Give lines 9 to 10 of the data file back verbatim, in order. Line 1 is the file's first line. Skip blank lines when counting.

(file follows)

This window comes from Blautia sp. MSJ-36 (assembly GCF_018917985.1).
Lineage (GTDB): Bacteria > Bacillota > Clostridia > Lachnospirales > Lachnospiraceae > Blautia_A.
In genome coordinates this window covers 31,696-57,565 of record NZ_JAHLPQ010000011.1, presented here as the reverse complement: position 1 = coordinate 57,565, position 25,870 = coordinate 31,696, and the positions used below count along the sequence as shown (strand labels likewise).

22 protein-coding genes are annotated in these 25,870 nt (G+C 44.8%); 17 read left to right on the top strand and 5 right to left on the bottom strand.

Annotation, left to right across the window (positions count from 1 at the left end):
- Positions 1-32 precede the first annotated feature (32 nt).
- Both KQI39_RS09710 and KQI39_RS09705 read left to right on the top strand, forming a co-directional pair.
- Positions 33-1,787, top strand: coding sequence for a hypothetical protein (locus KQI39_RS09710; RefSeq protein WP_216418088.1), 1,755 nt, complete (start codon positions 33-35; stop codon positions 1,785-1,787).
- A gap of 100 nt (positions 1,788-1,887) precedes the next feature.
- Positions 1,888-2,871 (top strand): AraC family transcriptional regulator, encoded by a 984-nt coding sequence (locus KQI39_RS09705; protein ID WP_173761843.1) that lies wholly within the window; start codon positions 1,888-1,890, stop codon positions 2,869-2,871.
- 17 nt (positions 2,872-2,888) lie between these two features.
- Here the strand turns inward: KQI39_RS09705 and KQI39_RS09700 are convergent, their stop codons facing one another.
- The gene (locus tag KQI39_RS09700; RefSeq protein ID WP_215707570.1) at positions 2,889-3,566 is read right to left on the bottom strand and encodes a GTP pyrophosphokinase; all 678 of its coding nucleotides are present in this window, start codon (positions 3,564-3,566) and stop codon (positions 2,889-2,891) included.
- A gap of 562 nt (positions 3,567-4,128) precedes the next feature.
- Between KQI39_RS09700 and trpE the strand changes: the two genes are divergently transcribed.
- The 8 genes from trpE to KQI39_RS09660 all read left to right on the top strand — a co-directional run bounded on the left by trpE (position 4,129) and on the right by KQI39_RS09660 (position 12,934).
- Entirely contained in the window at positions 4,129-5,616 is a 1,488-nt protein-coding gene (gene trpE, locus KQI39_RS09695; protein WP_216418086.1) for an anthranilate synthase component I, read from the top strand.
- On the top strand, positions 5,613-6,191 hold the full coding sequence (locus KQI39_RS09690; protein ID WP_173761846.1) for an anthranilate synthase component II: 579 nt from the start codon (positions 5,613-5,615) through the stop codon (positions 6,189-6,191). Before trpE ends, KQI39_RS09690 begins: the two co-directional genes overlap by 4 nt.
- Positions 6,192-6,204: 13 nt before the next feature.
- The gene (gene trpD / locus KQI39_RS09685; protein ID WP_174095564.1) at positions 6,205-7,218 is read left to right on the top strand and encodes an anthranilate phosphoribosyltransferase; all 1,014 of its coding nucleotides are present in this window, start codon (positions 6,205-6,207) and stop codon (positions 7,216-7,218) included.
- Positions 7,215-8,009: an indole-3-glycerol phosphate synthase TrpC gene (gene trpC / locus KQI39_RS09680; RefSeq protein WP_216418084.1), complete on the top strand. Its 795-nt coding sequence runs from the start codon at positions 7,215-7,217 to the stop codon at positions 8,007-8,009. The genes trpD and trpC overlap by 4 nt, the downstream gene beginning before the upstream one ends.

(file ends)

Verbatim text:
- A gap of 100 nt (positions 1,788-1,887) precedes the next feature.
- Positions 1,888-2,871 (top strand): AraC family transcriptional regulator, encoded by a 984-nt coding sequence (locus KQI39_RS09705; protein ID WP_173761843.1) that lies wholly within the window; start codon positions 1,888-1,890, stop codon positions 2,869-2,871.